By Charles Simic
Minister of our coming doom, preaching
On the car radio, how right
Your Hell and damnation sound to me
As I travel these small, bleak roads
Thinking of the mailman's son
The Army sent back in a sealed coffin.
His house is around the next turn.
A forlorn mutt sits in the yard
Waiting for someone to come home.
I can see the TV is on in the living room,
Canned laughter in the empty house
Like the sound of beer cans tied to a hearse.
Another from Poet's Choice in Sunday's Washington Post Book World. "In "Prodigy," [Simic] describes himself as a boy who grows up 'bent over a chessboard,' instructed in that war game in a house near a Roman graveyard in 1944," writes Mary Karr. "Who better than Simic to make our own wartime losses real?" Of the poem above, she adds, "it runs through me like a hard hammered nail...that last image of beer cans tied to a hearse as if for a wedding is an apt simile for the horror of overhearing sitcom laughter in the fallen soldier's home. The particular tragedy evokes at the level of a whisper the raging grief that now afflicts the thousands who mourn fallen loved ones."
We visited our last two parks in Utah on Monday -- Canyonlands and Arches, each of which is best know for precisely what its name suggests, though both also contain many other amazing features -- a meteor crater, a salt valley, an "island in the sky" accessible only via a narrow strip of land called The Neck. We woke up to see rabbits and lizards right behind our cabin, ate breakfast and drove to Canyonlands, which in addition to its Upheaval Dome and enormous canyons boasts both a view of the Rocky Mountains and some wonderful rock formations with names like Whale Rock and the Monitor & Merrimac (all of which really do look like their namesakes).
We had a picnic in Canyonlands, then drove to Arches, which has even more amazing rock structures (the Three Penguins, the Sheep, Balanced Rock) has lots of caves, including the ones from the beginning of Indiana Jones and the Last Crusade, as well as Fragile Arch, Pothole Arch, Double Arch, Broken Arch, Sand Dune Arch, Skyline Arch and many more. It wasn't nearly as hot as the day before -- at least, there was a nice breeze blowing on the hilltops -- and it was much more pleasant to take little hikes to see various features.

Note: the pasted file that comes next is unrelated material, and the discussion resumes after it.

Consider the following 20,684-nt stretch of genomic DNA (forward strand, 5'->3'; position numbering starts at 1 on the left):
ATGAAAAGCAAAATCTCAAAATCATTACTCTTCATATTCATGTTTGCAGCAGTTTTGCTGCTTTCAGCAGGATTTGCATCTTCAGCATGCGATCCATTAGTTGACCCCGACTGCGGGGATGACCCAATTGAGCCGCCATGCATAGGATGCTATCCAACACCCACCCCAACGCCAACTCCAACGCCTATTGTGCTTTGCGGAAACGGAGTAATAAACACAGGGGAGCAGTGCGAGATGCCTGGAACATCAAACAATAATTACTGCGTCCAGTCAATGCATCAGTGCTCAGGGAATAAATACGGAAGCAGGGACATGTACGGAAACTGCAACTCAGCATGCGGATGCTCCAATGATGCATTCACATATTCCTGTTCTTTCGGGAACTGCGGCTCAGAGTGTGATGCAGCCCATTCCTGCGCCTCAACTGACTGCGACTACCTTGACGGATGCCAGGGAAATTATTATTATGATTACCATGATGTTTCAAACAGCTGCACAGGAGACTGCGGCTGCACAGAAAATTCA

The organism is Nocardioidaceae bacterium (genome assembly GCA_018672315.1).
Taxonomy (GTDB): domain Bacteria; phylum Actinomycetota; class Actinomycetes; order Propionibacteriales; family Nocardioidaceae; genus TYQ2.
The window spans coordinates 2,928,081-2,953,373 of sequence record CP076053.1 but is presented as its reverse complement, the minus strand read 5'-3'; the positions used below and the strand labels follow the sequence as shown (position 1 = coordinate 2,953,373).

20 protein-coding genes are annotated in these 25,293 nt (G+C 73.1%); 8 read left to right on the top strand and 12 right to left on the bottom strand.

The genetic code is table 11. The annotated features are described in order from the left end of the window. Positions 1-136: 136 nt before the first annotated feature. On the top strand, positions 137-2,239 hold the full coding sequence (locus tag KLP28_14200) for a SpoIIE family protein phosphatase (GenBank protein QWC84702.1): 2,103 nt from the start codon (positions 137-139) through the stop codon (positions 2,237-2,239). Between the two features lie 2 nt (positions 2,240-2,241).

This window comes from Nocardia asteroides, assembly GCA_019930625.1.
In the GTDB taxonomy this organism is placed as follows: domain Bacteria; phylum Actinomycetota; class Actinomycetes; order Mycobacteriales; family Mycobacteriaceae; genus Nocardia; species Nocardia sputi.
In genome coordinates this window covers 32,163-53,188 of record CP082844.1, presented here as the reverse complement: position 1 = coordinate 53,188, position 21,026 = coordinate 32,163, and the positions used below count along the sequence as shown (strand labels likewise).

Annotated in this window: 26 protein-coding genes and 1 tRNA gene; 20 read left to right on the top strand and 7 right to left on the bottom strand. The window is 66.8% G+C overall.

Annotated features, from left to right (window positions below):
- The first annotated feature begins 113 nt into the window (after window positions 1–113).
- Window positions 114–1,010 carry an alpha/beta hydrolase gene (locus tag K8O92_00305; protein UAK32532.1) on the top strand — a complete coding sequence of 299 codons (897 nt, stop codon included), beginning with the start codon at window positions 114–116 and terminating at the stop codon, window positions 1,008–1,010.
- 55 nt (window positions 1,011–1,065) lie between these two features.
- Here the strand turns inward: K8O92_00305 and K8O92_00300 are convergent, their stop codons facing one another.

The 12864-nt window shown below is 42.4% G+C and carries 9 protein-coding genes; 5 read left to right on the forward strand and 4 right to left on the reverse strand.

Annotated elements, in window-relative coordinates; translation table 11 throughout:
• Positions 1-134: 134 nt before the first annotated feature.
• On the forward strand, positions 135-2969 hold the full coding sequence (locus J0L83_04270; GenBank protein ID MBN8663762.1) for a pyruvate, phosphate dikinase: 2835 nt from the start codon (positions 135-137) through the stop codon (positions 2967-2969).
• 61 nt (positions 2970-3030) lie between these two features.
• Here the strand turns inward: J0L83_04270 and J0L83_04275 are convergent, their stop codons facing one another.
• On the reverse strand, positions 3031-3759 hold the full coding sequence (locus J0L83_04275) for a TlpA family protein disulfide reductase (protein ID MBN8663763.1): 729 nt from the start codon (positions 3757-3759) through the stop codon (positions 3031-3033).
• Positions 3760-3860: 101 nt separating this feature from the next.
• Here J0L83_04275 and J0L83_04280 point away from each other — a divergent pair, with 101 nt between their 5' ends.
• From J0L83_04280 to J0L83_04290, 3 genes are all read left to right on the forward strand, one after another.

Fragile Arch, probably the park's most famous feature. It's much more impressive up close, but we were not up for the 3-hour, 2+ mile strenuous hike.
Sand Dune Arch, so named because one must walk across a thick layer of sand to reach it...
...and a whiptail lizard that we saw on the way. It really has an orange back, it doesn't just look that way because of the sand.
Balanced Rock, which is probably the Arches' best-known feature besides Fragile Arch.
This rock formation is known as the Three Penguins. Of course we had to take a photo!
Upheaval Dome at Canyonlands National Park was once thought to be a salt dome, but is now widely believed to be a meteor crater.
The Monitor & Merrimac, named for the two Civil War ironclad warships from the Battle of Hampton Roads.
Before heading back to the campground, we stopped in Moab at two fossil and crystal stores, where younger son acquired an ancient extinct shark's tooth. Then, while Paul took the kids for ice cream, I went into Lost River Trading Company and bought a salt-dyed dress and a silver snake ring. Back at the campground, Paul made salmon cakes for dinner and the kids toasted marshmallows. We could see Jupiter in the sky before the gorgeous pink-and-orange sunset over the mountains. Tuesday we head across the Rockies past Denver -- a long driving day again!